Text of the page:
Know One, Teach One. This is the mantra by which Vietnam’s first social enterprise lives and thrives on. KOTO is a non-profit that endeavours to end the cycle of poverty by supporting and empowering underprivileged youths. It does this by utilising what Vietnam knows best… Food.
During June of this year I was lucky enough to spend a month in Ho Chi Minh City where I met and worked with the team at KOTO Saigon, a training restaurant that serves as a professional platform for disadvantaged youths to fine tune their skills in hospitality service and the culinary arts.
Those who have lived in or visited Ho Chi Minh City will be familiar with the chaos of the roads, the concoction of smells, and the sheer volume of activity overwhelming the senses. KOTO Saigon somehow manages to soothe that chaos. The restaurant is tucked away in one of the less frenzied streets of District One. The building is tall, bright yellow and surrounded with Abaca plants and palm leaves. The menu boasts an extravagant and mouth watering selection of food that encapsulates the modern-Vietnamese style, and best of all? The staff, who follow in the footsteps of the friendly founder, Jimmy Pham.
Vietnamese-Australian Jimmy is a big man with a big heart and an even bigger vision. He was one of six siblings born during the Vietnam War, the son of a Korean father and a Vietnamese mother. He and his family fled Vietnam when he was two years old, and after a turbulent few years eventually settled in Australia when he was eight. Despite struggling to make ends meet, Jimmy’s mother did all that she could to provide for her family and ensure they had a good education. Jimmy took on jobs in restaurants and bars throughout school, and in his early 20s, after getting his degree in hospitality, he returned to Vietnam.
Jimmy arrived in Hanoi in 1996, a time when Vietnam was still considered a third world country, and when as many as 80% of its inhabitants lived on less than $1 a day. He witnessed the plight of at-risk youths on the streets, bought them bowls of pho and listened to their stories. It wasn’t long before he came to realise that his money only went so far; that more had to done. His philosophy was:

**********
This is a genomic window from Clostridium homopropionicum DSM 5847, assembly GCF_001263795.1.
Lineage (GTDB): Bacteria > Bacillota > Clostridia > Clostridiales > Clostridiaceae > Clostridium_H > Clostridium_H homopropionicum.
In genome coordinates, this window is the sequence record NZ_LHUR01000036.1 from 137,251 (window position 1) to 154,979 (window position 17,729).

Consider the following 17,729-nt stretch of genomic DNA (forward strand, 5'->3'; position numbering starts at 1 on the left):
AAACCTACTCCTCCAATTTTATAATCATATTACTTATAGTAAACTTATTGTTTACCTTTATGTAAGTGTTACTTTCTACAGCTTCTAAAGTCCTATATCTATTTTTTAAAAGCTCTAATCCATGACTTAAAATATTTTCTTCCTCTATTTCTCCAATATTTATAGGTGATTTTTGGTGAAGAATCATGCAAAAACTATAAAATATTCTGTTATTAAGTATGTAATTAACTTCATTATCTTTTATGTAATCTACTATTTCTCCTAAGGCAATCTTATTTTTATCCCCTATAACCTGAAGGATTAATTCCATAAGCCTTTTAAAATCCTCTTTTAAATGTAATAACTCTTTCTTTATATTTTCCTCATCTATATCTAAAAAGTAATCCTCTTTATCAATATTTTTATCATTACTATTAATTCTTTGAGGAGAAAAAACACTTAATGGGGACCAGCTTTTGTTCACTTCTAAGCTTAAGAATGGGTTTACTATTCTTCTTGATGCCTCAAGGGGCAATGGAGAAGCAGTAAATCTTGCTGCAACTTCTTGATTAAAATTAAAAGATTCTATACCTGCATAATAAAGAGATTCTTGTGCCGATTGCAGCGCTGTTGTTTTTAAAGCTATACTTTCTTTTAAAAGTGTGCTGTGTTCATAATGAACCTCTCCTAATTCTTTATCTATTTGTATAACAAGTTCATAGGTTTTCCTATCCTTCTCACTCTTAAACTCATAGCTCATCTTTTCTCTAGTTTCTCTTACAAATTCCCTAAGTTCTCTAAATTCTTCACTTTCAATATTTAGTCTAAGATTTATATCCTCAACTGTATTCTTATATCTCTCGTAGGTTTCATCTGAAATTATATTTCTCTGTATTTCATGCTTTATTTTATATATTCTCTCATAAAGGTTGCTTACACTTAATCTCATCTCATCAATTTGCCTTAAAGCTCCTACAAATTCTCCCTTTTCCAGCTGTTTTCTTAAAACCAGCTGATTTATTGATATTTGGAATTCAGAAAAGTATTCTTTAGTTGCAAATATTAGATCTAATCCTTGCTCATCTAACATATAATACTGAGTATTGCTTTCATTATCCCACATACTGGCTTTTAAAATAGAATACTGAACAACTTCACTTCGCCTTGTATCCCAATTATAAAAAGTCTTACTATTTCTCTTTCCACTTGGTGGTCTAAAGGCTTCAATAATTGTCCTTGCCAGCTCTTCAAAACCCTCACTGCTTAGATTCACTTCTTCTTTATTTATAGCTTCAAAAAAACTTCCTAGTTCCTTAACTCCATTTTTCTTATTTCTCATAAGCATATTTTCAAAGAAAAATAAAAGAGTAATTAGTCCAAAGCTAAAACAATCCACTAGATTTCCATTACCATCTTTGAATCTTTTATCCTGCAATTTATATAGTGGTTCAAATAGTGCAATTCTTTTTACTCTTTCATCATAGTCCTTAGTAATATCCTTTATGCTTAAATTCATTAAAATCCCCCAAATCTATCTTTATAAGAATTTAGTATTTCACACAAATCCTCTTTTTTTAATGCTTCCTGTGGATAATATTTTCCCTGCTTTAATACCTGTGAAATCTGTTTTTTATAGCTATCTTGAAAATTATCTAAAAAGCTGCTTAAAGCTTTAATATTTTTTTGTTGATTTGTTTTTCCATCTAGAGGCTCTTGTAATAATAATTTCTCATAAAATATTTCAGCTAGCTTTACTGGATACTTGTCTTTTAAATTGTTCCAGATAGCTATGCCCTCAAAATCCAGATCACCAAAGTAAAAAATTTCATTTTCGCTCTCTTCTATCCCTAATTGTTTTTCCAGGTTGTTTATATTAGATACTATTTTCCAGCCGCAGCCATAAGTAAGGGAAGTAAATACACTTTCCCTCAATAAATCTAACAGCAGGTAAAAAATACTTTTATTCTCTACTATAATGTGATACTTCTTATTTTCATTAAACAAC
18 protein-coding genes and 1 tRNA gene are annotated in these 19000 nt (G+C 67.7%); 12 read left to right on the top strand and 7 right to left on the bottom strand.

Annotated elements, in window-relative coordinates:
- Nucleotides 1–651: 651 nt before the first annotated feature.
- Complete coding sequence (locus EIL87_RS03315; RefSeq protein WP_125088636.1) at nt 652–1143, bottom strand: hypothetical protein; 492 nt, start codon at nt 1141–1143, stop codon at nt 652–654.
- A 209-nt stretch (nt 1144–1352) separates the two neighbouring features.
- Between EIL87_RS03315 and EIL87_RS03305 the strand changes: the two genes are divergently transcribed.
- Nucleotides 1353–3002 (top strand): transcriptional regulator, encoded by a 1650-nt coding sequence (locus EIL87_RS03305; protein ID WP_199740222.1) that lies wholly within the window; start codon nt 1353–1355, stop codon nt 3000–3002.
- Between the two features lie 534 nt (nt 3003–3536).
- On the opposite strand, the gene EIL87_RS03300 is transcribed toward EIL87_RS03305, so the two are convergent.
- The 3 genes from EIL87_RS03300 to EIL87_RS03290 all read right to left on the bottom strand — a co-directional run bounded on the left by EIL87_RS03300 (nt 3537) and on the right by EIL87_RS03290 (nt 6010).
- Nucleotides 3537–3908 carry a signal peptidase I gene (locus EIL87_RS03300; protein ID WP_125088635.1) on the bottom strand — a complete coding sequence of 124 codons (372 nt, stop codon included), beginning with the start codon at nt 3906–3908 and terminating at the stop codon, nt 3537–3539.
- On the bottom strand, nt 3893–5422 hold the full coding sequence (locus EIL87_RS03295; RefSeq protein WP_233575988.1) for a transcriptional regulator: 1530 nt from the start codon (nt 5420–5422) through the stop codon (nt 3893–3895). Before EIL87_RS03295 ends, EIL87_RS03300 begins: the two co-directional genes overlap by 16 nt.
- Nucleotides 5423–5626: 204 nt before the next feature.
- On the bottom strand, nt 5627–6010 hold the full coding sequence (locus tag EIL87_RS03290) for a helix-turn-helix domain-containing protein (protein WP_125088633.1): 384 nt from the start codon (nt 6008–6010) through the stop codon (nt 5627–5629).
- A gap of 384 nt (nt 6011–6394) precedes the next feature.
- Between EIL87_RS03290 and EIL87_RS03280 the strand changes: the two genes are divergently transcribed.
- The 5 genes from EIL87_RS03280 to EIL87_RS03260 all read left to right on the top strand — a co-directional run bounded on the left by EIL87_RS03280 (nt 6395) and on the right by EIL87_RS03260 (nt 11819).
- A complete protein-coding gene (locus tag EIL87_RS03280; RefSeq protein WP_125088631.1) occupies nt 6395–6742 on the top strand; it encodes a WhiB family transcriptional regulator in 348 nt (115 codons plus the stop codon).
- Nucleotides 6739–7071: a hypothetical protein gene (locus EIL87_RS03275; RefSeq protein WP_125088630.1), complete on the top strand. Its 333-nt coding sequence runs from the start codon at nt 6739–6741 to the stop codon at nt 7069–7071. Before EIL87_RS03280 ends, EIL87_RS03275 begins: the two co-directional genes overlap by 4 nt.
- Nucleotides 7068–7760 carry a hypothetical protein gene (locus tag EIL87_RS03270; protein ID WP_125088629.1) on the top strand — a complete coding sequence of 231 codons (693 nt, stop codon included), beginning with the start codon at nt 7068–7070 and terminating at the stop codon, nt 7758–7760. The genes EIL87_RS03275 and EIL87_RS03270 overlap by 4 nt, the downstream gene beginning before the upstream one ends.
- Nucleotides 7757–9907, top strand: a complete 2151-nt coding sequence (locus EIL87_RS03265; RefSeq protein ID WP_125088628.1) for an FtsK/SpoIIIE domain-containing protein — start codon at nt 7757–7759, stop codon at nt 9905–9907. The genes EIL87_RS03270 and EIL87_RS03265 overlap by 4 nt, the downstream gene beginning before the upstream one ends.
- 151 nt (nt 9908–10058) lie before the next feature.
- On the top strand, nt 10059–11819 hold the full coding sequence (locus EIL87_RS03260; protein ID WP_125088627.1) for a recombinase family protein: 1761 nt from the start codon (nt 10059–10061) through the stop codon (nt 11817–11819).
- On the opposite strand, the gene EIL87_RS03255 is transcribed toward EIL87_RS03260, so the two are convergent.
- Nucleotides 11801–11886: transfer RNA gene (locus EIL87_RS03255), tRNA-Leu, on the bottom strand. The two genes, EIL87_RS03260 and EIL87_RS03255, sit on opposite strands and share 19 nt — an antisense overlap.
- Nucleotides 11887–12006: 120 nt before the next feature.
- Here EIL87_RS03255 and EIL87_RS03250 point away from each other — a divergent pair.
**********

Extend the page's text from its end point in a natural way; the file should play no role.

“You give a poor person a fish and you feed them for a day. You teach them to fish and you give them an occupation that will feed them for a lifetime.”
And so KOTO was born.
The journey began with a small sandwich shop in Hanoi. He employed nine trainees and one accountant, and one year later the first KOTO restaurant was opened, soon followed by the first training centre. 2003 saw the introduction of English lessons and the Box Hill TAFE kitchen curriculum, and in 2011 came the Box Hill TAFE partnership, as well as the opening of the new KOTO training restaurant in Ho Chi Minh.
As it stands today, in addition to the two restaurants, the KOTO enterprise also includes a bakery, a cooking class and a catering service, all of which provide education, opportunity and income to at-risk youth.
KOTO now provides care and education to youths from all kind of troubled pasts; children who have been trafficked, hill tribe minority groups, youths in conflict with the law, and those who are abandoned, neglected, disengaged or exploited, all of whom range from 16 to 22 years of age, and are eager to learn.
During the 24-month training period, KOTO students are taught three broad areas: English, hospitality training and life skills. In addition to these they are also provided with 36 workshops that range from anger management to stress management to first aid training to budgeting. The students go to karaoke nights, movies, and away on holidays. They are given their childhood back.
The two-year program is completely free of charge and by the time they finish, students are equipped with the qualifications and life skills that make them employable in the professional hospitality industry worldwide.
Since its beginning KOTO has trained over 1000 students at its two training centres in Hanoi and Saigon, with more than 200 currently enrolled. Each student is unique though they have all endured difficult pasts. You can read about some of them on the KOTO website.